Determining How High Your TV Should Be
Tips on how to get your TV into the perfect viewing position
Have you been in a home recently that doesn't have a TV? I can’t recall being in a single home without a television and because so many of us now have flat screen displays designed to be mounted on a wall, I am often asked how high should I mount the TV.
As you might have guessed, the critical factor to consider when locating your television is height. It’s not the only thing you should think about, but if you place your television too high in relation to its space and intended use, you might end up with regrets and, quite literally, a pain in your neck.
The General Rule
The are many issues to consider when contemplating your television viewing experience, including the size and quality of your television, and the distance from the television to the primary viewing location.
But for one characteristic, there is a simple and concrete rule: The ideal center of the screen should be at the eye level of the viewer.
You can measure your television and do the math, but the optimum center of a television intended primarily for viewers seated on a couch is typically about 42 inches above the floor.
Historically, a general rule for optimum viewing distance from the television is 2.5 times the diagonal length of screen. With newer, high-definition televisions, some recommend an optimum viewing distance of 1.5 times the diagonal television length.
For a television intended primarily for viewers seated on a sofa that is 12 feet (144 inches) away from the television, either a 55- or 60-inch television can work in the space (144 inches ÷ 2.5 = 57.6 inches), but you can certainly find examples where 65- to 70-inch televisions are used in the same circumstance.
Let’s say you select a 60-inch television. A 60-inch television is about 32 inches high, meaning the center of the screen will be at 16 inches from the bottom of the television. Most sofa seating heights are close to 18 inches above the floor, and eye level for an adult seated in a relaxed manner is about 24 inches above the seat.
That puts the optimum, center-of-television height for a typical seated viewer at 42 inches (18 inches + 24 inches). So that 60-inch television should be installed with the bottom of the screen at 26 inches above the floor.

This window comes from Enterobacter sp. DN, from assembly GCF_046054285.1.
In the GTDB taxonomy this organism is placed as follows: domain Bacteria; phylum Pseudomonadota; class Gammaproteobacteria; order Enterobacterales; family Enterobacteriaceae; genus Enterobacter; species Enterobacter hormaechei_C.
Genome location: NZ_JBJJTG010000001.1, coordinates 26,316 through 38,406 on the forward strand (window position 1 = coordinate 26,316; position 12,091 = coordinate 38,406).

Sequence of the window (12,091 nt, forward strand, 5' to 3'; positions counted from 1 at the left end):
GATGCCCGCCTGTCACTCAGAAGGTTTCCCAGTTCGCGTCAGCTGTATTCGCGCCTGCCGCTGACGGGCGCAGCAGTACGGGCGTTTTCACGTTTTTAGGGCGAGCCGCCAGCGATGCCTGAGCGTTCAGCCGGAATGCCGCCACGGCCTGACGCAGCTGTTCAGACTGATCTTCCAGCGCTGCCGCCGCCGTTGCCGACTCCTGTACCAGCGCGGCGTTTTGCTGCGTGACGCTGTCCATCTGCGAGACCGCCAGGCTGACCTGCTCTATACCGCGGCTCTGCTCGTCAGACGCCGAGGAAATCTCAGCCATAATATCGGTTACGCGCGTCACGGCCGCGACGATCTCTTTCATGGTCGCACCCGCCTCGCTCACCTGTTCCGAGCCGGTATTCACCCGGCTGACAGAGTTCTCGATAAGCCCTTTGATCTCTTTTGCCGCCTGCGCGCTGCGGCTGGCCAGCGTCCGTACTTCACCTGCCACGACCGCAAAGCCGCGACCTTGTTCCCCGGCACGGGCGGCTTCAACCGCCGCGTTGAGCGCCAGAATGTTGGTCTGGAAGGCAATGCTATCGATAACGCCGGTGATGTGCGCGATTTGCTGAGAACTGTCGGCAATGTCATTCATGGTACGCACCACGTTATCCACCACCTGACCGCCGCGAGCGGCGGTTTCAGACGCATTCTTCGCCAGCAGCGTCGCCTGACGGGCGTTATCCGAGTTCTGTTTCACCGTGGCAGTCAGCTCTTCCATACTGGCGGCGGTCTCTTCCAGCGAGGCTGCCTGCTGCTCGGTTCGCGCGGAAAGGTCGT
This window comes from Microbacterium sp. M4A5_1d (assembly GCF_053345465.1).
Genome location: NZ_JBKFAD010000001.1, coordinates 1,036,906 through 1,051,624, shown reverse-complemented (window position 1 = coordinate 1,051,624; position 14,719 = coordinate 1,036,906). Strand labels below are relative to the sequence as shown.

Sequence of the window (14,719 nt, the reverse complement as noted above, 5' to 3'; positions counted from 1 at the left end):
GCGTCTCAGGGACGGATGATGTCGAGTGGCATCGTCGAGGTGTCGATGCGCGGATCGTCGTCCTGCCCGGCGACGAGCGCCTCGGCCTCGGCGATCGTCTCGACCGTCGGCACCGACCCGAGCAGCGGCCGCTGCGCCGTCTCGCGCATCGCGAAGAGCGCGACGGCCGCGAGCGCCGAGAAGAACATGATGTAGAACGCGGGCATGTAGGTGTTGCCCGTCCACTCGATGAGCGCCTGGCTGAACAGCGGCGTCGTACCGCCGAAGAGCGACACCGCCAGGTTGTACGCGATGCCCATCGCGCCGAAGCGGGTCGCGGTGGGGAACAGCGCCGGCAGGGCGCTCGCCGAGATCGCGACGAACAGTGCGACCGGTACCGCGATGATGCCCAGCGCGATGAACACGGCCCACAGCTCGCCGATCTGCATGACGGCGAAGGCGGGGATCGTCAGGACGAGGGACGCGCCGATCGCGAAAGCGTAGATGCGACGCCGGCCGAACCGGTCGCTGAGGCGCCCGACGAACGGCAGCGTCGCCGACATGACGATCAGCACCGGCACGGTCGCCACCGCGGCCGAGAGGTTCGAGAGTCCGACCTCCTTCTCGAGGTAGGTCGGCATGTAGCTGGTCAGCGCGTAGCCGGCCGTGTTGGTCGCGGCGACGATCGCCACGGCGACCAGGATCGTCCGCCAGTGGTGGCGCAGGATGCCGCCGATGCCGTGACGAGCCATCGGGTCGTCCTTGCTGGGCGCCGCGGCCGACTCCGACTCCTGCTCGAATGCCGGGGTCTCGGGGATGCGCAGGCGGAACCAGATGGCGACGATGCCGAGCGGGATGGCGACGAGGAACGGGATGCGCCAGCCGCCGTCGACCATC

So What About A Television Over the Fireplace?
With the parameters described above (distance = 2.5 times the diagonal length and the mid-height of the TV being at eye level of the primary viewing perspective), some media experts will tell you to never put a television over a fireplace. That is sound advice in consideration of the optimum television viewing experience from a seated viewer’s perspective, but..... There are also reasonable considerations that lead homeowners to decide that a TV over a fireplace is right for their circumstances. Often, the perspective of the seated viewer is not always the No. 1 priority. Sometimes the viewing perspectives of those standing in the room need to be considered, while in other instances the style and feel of the space are simply the overriding factors.
A television with a screen center at 60 inches above the floor is actually close to perfect for a standing 5-foot-6 adult — not bad for sporting events when your guests are standing up and eating appetizers and talking - or outdoors around the patio or pool. Just remember, if a television set over a fireplace serves as your family’s primary television, lowering the screen as much as possible is critical.
Different Heights for Different Circumstances
In circumstances where a television is located over a bar, or in a bonus room with a pool table and other entertainment features, the ideal viewing height is less cut and dried.
All conceivable viewing perspectives need to be considered and thought through. The optimum height from the perspective of one seated at the bar might be too low for those standing around the pool table, trying to look over the heads of viewers seated at the bar. It is for this reason that you typically see televisions in commercial bars and restaurants located near the ceiling — they need to be easily viewable from many perspectives.
If there is only one television to consider, then determining the height can be a question of style over function. For some people, the television is just not that important. For others, the look of the design, and perhaps space constraints, dictate the TV location more than viewing-height parameters.
For many of us, the choice entails trade-offs. We need to consider how to orient our rooms in relation to the primary purpose of the space, considering factors such as style, comfort and traffic circulation.
Determine the Use
Clearly a kitchen television, or one in a master bathroom, has different requirements than a main family television set up for long viewing periods. We have installed displays in homes with as many as 20 televisions, and they did not all need to be set at optimum viewing height.
For televisions that are not intended to be a focal point, their size and location may not be the critical factors. When a space’s primary function is not related to the TV, such as in the kitchen, the space’s primary design function should dictate the details.
But for your primary movie-watching television, the importance of height cannot be overstated. This should be considered closely along with optimum viewing distance away from the television — which, again, is 1.5 to 2.5 times the diagonal length of the screen. The center-of-television height with the eye level of seated viewers in mind, also again, is approximately 42 inches from the floor.
Still confused about how high to mount your TV or need help mounting it? Give us a call at 214-396-5858.
In the next blog post I will talk about the five most important items to turn your house into a SMART Home.